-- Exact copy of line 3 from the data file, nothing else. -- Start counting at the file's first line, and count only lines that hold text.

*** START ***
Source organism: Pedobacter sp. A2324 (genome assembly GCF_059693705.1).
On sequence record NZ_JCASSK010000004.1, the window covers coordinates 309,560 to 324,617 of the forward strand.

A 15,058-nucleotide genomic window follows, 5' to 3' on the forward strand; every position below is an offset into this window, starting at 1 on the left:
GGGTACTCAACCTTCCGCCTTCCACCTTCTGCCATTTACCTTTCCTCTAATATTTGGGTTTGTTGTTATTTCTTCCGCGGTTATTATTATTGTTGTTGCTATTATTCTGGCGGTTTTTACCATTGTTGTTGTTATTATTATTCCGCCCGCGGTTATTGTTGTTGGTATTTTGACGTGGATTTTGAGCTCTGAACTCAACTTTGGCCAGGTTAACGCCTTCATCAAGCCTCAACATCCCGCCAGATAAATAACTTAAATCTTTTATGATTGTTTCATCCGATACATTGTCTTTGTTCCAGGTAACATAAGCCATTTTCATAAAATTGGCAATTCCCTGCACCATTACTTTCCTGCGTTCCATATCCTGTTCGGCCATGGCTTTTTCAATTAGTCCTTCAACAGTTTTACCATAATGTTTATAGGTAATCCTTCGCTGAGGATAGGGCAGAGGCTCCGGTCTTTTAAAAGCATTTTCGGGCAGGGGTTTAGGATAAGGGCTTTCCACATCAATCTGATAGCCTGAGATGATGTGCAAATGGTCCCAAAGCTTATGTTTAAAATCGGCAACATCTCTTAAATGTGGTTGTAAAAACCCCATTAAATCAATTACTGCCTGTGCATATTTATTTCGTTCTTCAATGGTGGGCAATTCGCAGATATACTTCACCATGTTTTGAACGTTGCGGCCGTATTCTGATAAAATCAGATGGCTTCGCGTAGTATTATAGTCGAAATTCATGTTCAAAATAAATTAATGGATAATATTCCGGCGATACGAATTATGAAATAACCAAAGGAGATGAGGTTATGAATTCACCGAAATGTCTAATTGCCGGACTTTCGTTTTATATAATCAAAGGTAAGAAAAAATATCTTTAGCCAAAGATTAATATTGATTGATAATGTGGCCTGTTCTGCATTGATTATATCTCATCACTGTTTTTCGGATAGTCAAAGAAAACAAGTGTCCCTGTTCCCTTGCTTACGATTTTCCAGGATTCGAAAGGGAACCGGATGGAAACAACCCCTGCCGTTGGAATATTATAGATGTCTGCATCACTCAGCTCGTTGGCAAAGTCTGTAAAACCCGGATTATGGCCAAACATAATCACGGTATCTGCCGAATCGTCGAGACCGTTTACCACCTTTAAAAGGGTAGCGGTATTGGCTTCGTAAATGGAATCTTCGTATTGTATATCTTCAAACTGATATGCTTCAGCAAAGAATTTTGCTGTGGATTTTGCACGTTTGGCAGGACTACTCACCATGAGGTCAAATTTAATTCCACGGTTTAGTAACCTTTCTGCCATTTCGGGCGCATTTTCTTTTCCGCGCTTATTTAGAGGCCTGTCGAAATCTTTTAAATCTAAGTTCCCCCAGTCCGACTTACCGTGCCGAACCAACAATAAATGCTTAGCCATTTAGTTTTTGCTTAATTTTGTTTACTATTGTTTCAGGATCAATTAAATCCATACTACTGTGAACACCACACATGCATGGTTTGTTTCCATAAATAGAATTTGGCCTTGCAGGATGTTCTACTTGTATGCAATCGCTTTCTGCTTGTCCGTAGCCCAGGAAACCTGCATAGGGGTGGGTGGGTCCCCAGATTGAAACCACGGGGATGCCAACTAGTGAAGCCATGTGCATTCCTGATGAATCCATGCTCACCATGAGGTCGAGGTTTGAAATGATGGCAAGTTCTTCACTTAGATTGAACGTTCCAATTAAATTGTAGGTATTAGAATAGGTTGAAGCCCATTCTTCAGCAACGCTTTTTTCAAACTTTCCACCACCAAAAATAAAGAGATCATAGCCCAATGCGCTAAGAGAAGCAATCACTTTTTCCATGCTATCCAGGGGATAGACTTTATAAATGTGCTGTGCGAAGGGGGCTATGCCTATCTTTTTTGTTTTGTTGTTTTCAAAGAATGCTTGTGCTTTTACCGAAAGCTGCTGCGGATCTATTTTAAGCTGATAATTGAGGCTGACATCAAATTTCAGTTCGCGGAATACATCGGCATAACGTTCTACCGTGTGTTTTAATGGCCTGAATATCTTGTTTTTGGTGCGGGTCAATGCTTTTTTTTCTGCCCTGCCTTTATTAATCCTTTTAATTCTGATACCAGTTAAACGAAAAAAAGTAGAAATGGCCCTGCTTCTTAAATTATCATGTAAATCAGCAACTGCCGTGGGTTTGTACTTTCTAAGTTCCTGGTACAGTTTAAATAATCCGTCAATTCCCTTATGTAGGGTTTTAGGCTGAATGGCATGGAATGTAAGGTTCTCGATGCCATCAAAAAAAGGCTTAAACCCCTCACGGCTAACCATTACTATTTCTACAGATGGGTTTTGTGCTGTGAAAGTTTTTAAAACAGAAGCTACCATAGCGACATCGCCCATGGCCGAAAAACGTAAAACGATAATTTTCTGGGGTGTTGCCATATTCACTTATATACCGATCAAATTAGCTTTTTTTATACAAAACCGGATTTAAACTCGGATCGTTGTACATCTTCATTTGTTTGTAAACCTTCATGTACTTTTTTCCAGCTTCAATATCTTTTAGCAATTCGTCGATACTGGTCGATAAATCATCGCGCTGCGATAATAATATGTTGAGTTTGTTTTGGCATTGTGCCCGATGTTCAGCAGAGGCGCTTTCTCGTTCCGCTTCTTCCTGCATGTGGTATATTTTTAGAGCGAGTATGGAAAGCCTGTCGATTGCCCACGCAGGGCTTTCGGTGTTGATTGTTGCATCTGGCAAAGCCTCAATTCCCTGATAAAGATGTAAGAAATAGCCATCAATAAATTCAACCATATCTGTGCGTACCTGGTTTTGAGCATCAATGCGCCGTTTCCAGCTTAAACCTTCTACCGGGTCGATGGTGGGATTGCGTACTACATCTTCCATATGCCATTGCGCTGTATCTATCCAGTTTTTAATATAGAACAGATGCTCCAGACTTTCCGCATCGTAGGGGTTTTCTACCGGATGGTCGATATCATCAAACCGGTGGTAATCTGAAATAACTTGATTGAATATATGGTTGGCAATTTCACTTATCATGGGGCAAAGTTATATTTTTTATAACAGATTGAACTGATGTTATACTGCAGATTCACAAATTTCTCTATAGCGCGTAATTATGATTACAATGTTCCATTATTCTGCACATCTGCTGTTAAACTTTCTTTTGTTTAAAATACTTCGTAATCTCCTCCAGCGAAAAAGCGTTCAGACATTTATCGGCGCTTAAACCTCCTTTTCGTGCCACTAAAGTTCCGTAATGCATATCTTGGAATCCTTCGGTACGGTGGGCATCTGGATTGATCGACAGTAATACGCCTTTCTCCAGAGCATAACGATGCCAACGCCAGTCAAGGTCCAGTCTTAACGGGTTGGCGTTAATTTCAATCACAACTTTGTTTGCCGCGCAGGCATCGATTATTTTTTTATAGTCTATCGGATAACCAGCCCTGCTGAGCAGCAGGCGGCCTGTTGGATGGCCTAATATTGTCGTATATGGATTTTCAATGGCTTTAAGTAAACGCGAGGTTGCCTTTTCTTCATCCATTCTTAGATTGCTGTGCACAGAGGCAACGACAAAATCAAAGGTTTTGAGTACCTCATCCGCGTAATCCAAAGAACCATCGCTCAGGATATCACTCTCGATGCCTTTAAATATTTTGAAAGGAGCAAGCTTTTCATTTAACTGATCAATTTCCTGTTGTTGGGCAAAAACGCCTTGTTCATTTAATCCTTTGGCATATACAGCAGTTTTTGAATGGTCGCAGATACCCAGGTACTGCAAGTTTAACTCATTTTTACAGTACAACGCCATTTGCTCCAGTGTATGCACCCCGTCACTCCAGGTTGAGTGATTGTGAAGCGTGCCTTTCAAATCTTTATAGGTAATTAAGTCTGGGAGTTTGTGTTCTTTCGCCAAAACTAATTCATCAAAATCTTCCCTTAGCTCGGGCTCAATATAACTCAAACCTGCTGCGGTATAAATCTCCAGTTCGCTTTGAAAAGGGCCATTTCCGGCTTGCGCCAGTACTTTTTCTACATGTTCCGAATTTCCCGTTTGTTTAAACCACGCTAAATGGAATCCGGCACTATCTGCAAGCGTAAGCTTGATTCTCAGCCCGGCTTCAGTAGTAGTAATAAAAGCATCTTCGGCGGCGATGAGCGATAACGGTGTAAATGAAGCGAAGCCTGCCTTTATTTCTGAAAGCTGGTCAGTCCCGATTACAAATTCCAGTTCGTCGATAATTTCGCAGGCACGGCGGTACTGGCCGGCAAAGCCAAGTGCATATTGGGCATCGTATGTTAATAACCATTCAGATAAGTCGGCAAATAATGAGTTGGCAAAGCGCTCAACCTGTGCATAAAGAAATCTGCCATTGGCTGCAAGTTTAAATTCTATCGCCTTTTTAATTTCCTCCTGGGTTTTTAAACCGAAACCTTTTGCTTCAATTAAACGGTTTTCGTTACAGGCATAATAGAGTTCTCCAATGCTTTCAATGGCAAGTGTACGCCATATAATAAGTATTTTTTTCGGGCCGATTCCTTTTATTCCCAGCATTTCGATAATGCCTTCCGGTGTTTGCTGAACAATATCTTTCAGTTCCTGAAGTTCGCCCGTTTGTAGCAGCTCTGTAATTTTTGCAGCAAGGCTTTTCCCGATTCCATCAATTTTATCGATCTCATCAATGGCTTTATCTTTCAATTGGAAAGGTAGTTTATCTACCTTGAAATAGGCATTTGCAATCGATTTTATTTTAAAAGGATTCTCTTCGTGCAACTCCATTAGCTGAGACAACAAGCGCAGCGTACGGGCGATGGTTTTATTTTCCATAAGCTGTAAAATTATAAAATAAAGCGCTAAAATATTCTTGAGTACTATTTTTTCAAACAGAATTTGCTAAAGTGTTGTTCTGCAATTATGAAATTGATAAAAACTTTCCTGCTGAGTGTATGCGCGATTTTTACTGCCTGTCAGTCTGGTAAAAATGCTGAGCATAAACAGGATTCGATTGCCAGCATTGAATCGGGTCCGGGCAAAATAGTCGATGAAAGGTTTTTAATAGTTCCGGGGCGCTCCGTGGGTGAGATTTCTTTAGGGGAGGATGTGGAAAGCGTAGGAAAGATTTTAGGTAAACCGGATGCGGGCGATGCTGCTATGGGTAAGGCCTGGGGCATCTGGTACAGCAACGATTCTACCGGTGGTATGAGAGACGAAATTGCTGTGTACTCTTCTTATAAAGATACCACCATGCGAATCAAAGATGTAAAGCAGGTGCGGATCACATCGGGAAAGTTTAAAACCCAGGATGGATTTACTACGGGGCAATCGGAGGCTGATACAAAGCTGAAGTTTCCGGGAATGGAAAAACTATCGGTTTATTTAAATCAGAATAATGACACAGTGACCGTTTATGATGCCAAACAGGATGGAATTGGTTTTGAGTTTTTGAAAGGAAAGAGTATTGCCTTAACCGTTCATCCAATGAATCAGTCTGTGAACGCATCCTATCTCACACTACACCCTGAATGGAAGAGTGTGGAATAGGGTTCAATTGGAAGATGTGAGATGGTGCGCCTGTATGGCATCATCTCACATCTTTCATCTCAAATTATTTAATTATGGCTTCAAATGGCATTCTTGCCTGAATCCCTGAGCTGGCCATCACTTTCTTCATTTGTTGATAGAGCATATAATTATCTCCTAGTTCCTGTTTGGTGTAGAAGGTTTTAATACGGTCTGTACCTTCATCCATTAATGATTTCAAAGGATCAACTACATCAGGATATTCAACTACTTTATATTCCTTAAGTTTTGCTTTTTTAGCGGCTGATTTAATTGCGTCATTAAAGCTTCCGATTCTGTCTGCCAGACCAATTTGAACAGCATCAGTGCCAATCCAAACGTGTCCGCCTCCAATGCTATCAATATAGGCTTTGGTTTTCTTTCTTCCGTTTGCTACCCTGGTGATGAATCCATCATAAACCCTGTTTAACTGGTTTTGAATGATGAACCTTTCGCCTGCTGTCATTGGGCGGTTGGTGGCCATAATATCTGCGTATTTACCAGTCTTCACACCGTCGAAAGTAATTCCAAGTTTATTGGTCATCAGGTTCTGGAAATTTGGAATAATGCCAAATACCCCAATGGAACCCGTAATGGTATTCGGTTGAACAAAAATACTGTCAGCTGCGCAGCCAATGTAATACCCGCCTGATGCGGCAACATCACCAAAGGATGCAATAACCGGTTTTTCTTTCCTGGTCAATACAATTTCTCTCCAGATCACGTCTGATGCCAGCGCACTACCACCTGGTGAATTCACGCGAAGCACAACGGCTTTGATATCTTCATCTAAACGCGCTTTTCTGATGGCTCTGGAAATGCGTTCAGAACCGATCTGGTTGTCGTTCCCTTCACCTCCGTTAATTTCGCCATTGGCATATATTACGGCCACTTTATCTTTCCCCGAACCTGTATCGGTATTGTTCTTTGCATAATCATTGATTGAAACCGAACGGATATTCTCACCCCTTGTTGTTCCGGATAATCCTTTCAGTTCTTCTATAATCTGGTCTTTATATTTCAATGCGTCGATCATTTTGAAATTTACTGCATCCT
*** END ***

A 15,058-nucleotide genomic window follows, 5' to 3' on the forward strand; every position below is an offset into this window, starting at 1 on the left: